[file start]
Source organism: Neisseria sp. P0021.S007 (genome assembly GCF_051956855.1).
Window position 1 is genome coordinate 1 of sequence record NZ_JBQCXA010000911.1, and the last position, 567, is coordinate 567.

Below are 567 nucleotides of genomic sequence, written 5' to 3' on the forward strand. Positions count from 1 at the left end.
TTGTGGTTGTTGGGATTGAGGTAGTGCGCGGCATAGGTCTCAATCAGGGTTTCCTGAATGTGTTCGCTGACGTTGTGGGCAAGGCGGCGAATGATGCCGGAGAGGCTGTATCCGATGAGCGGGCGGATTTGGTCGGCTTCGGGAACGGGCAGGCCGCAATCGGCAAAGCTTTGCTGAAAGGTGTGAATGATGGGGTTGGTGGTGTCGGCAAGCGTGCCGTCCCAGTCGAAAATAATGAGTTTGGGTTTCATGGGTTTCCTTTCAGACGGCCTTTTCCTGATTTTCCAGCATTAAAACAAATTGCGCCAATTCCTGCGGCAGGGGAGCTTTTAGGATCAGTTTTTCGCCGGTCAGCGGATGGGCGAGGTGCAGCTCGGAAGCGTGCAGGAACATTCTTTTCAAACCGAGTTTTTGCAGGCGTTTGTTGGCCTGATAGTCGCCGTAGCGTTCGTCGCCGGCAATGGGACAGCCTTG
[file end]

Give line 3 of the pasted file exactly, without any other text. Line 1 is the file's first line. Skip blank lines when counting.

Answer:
Below are 567 nucleotides of genomic sequence, written 5' to 3' on the forward strand. Positions count from 1 at the left end.